European Festival Checklist
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European Festival Checklist

Europe's summer festivals showcase opera, dance, and theater. But tickets and hotel rooms go fast. Here's what you need to know to score last-minute entrée to four of the most popular.


Glyndebourne Festival Opera (May 19–August 27; 44-127/381-3813;

Six productions set in the English countryside. Evening dress is customary.
Tips: Lifelong members often snag the best tickets by the time the box office opens, so book yours—including about 40 heavily reduced standing-room spots at $18—as early as possible. A tax-deductible Glyndebourne Association America membership (from $2,500) guarantees you priority booking to all six shows, trip-planning advice, pre-opera cocktails, and other perks.
Where to Stay: Since there are no hotels at Glyndebourne, stay in Brighton, 11 miles away.


Festival d'Avignon (July 6–July 27; 33-4/90-14-14-14;

Mostly theater, with some music and dance.
Tips: Tickets go on sale June 12; Internet booking is available at (in French only). Avignon Festival Off ( coexists, filling over 700 theaters, clubs, and cafés. Stop by the Maison des Pays du Vaucluse on the Place de l'Horloge for program info and tickets to both festivals, including a "carte spectateur" (last year's card cost $17) for 30 percent discounts on Off productions. Last-minute tickets for the Festival d'Avignon are available at each venue 45 minutes before showtime.
Where to Stay: Avignon fills up fast, so stay in a nearby suburb—try Les Angles, Villeneuve, or St.-Saturnin.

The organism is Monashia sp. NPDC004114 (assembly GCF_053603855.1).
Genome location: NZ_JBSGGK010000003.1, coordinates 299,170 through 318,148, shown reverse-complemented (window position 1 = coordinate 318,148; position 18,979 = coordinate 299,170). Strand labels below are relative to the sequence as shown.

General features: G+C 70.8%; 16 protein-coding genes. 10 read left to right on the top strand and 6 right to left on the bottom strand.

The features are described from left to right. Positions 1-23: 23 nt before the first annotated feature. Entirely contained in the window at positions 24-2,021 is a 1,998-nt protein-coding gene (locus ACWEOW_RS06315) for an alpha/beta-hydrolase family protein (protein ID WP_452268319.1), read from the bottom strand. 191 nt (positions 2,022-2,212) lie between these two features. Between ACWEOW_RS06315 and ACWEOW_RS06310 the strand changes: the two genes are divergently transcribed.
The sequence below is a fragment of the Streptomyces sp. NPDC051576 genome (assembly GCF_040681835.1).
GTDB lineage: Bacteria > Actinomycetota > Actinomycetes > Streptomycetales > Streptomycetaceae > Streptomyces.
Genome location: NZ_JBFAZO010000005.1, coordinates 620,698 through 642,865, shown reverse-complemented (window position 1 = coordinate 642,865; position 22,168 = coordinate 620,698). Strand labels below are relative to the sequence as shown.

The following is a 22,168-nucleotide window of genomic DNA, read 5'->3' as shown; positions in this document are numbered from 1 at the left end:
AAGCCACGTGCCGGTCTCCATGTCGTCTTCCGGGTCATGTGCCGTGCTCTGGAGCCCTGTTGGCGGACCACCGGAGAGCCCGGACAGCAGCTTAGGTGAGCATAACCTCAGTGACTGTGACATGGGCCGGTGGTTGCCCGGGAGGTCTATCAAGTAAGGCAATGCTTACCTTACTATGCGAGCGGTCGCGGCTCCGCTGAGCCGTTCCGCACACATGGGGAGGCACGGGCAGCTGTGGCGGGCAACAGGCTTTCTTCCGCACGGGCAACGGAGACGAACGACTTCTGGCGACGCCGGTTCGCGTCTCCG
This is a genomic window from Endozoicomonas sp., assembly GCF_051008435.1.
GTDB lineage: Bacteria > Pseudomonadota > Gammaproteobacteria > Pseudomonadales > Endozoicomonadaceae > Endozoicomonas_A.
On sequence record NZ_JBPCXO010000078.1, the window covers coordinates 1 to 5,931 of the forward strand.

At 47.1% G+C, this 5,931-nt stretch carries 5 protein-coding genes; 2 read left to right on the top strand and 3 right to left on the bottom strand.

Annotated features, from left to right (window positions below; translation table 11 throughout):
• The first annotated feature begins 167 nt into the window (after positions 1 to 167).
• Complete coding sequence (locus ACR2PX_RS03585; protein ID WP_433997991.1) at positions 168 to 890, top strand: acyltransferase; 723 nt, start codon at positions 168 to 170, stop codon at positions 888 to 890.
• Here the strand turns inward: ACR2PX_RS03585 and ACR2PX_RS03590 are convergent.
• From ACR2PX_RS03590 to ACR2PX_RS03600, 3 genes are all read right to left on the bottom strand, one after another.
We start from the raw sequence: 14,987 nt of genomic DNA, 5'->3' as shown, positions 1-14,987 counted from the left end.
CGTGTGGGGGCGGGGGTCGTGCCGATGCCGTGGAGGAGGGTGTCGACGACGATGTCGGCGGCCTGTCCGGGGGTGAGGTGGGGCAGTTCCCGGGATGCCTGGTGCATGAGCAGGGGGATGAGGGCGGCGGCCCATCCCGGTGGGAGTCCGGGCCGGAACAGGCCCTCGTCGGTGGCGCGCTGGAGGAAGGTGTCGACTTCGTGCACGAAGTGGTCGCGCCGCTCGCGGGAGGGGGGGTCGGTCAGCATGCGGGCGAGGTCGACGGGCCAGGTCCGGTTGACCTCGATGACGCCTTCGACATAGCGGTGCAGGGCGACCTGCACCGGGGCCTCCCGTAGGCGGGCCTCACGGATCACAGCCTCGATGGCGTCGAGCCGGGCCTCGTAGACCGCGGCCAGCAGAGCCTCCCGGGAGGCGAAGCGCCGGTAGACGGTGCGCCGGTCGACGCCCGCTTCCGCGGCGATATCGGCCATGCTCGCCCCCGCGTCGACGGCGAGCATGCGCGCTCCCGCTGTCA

Edinburgh International Festival (August 13–September 3; 44-131/ 473-2000;

International performers star in dance, music, and world-premiere plays.
Tips: Pick up last-minute tickets for $18 at the door an hour before showtime. In years past, the Hub brochure, available at the central box office, has listed discounted tickets for dress rehearsals. To get a jump on advance booking for next year's festival, join the members program (from $90 per year). The concurrent Edinburgh Festival Fringe ( features hundreds of independent companies.
Where to Stay: Many Edinburgh residents rent out their houses and apartments to tourists; see for details.


Montreux Jazz Festival (June 30–July 15; 41-21/966-4444;

One of Europe's oldest jazz fests, drawing big-name performers—everyone from B. B. King to Gilberto Gil.
Purchase tickets online and print them before you go. Ciao! Travel in San Diego (800/942-2426; specializes in European jazz-festival vacations and can organize both trip and show tickets.
Where to Stay: Montreux has a limited number of hotel rooms, but Lausanne (20 minutes away by train) and Geneva (an hour and a half) have excellent accommodations.

T+L TIP Most European cities sell an all-in-one card that grants you entry into museums, churches, and historic sites. Find five of our favorites at

Want a primer on a country's cultural landscape or its politics and scandals?Turn to these papers and Web sites for updates—in English—on popular European destinations.

BERLIN Ex-Berliner ( covers art and music, particularly in the expat-heavy eastern precincts. The best online cultural guide is

ITALY Milan's leading paper, Corriere della Sera (, publishes an English version online. The States-based US Italia Weekly ( is another great resource.

SLOVENIA The biweekly Slovenia Times ( and Slovene Press Agency ( report the news—cultural and political—from Ljubljana.

ESTONIA, LATVIA, AND LITHUANIA The Baltic Times ( covers the region, as does City Paper: The Baltic States (, which also gives advice on topics such as finding a decent tailor.

WARSAW The Warsaw Insider ( is a monthly roundup of cultural events. For business and politics, see the weekly Warsaw Voice ( and the Warsaw Business Journal ( —Carly Berwick

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